Being arrested is not something that any individual looks forward to, and spending time in jail can be even less appealing. Relying on a bail bond company to help you get out of jail while you wait to resolve your legal problems can be beneficial, but utilizing a bail bond could also be a costly venture if you decide to skip out on your bail. Failing to appear in court as scheduled could cost you in some unexpected ways.
Here are three surprising costs you should be prepared to pay if you are thinking of skipping bail in the future.
1. Skipping out on your bail could require you to pay additional court fees.
When a bail bondsman agrees to post bail on your behalf, you agree to appear in court as scheduled until your legal problems are completely resolved. Failing to show up for a mandatory court appearance could be costly.
Not only will you have to deal with the financial repercussions associated with resolving a bench warrant issued for your arrest, but you may find that a judge will be less lenient when levying fines if you have missed court dates. Showing up for all scheduled court appearances is the easiest way to ensure that you only have to repay the initial amount owed to a bail bondsman.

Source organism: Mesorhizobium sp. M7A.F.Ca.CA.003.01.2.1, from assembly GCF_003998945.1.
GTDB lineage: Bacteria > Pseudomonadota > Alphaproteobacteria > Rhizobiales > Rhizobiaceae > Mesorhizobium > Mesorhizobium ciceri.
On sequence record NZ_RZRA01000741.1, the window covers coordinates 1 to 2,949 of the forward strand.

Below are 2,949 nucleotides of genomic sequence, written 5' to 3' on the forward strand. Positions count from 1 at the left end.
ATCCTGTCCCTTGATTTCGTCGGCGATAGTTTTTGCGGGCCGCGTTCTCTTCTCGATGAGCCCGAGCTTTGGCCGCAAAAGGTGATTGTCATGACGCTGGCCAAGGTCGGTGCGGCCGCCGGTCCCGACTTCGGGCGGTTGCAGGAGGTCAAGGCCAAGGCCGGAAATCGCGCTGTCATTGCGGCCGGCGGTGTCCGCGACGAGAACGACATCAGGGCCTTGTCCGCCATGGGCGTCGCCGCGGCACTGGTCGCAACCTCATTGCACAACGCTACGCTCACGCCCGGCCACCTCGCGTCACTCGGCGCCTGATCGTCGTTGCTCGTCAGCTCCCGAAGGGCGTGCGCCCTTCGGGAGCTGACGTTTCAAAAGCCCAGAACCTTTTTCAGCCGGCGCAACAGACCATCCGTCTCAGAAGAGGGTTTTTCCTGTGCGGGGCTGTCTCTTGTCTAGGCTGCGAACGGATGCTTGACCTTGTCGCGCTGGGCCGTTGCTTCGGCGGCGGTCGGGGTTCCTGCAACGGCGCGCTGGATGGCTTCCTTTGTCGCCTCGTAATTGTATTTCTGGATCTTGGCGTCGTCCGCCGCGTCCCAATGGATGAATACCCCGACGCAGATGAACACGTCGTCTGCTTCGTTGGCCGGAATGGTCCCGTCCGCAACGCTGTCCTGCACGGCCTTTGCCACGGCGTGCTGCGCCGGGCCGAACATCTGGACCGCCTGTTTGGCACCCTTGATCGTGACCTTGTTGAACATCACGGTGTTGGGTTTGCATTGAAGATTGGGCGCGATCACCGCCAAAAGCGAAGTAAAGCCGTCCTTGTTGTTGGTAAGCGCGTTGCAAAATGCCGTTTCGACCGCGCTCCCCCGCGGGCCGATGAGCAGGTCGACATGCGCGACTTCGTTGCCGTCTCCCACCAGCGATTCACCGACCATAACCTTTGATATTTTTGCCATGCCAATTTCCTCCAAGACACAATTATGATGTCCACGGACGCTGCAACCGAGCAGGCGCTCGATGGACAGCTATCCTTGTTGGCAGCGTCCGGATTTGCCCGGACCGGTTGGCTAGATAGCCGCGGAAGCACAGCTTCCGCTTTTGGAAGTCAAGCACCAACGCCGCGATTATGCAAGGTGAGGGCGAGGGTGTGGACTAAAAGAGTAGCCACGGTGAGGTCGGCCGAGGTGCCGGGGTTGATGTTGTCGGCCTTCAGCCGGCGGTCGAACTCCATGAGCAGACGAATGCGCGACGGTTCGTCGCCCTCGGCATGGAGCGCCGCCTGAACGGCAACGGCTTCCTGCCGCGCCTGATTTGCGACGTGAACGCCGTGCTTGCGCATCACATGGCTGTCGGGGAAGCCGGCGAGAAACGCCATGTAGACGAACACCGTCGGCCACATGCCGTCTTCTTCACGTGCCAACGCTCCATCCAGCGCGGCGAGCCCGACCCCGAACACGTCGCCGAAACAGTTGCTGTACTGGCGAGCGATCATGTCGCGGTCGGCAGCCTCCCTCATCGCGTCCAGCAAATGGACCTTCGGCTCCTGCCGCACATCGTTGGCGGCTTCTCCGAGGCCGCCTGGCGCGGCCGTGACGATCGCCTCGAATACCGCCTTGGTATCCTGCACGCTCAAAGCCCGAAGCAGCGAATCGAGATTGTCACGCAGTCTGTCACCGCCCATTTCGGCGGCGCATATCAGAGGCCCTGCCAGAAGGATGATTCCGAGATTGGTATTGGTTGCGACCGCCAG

2. Skipping out on your bail could cost you the relationship you have with a co-signor.
If a friend or family member agreed to co-sign for your bail bond, you are placing that individual in jeopardy when you decide to skip out on your bail. A co-signor essentially promises to take responsibility for your appearances in court.
When you fail to appear, the bail bond company could go after your co-signor for the balance due on your bail. Collection activities and increased payments levied against your loved ones could cause your relationship with your co-signor to go south. If you don't want your bail bond to cost you a friendship, be sure not to skip out on your bail in the future.
3. Skipping out on your bail could cost you ownership of your home or vehicle.
Many bail bond companies require an individual to put up physical property (like real estate or a vehicle) as collateral before a bond will be issued on the individual's behalf. This collateral ensures that the bail bond company will be able to recover the amount of money owed to them, even if you fail to make payments or appear in court.
Skipping out on your bail gives a bail bondsman the authority to place a lien against your home or vehicle. You will have to pay additional money to have these liens cleared, so it's more affordable to avoid skipping out on your bail in the first place.
Understanding the unexpected ways that skipping out on bail could cost you will help you see the importance of showing up for scheduled court appearances should you be arrested and bailed out of jail in the future. Contact a bond service, like AA-Craven Bail Bonds, for more help.